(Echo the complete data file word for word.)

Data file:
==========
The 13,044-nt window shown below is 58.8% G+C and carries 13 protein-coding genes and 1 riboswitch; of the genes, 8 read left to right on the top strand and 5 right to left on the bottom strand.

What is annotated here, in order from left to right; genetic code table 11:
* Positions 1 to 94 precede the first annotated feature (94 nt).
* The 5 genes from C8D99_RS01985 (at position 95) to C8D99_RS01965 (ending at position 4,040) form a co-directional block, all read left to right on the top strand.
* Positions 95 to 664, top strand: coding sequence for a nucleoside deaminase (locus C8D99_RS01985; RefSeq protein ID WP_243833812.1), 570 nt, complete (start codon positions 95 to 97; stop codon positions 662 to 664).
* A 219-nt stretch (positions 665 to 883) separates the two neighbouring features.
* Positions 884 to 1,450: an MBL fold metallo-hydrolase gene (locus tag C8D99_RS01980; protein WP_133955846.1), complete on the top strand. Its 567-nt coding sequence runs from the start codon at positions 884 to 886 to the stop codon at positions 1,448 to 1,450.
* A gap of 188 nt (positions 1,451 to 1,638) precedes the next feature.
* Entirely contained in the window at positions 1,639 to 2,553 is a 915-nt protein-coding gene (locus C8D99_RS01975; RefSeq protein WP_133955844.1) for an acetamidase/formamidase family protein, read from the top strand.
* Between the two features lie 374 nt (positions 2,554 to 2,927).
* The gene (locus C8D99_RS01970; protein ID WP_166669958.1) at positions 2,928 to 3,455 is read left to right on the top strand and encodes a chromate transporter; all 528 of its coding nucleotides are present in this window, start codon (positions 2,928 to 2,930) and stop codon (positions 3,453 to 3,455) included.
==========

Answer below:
The 13,044-nt window shown below is 58.8% G+C and carries 13 protein-coding genes and 1 riboswitch; of the genes, 8 read left to right on the top strand and 5 right to left on the bottom strand.

What is annotated here, in order from left to right; genetic code table 11:
* Positions 1 to 94 precede the first annotated feature (94 nt).
* The 5 genes from C8D99_RS01985 (at position 95) to C8D99_RS01965 (ending at position 4,040) form a co-directional block, all read left to right on the top strand.
* Positions 95 to 664, top strand: coding sequence for a nucleoside deaminase (locus C8D99_RS01985; RefSeq protein ID WP_243833812.1), 570 nt, complete (start codon positions 95 to 97; stop codon positions 662 to 664).
* A 219-nt stretch (positions 665 to 883) separates the two neighbouring features.
* Positions 884 to 1,450: an MBL fold metallo-hydrolase gene (locus tag C8D99_RS01980; protein WP_133955846.1), complete on the top strand. Its 567-nt coding sequence runs from the start codon at positions 884 to 886 to the stop codon at positions 1,448 to 1,450.
* A gap of 188 nt (positions 1,451 to 1,638) precedes the next feature.
* Entirely contained in the window at positions 1,639 to 2,553 is a 915-nt protein-coding gene (locus C8D99_RS01975; RefSeq protein WP_133955844.1) for an acetamidase/formamidase family protein, read from the top strand.
* Between the two features lie 374 nt (positions 2,554 to 2,927).
* The gene (locus C8D99_RS01970; protein ID WP_166669958.1) at positions 2,928 to 3,455 is read left to right on the top strand and encodes a chromate transporter; all 528 of its coding nucleotides are present in this window, start codon (positions 2,928 to 2,930) and stop codon (positions 3,453 to 3,455) included.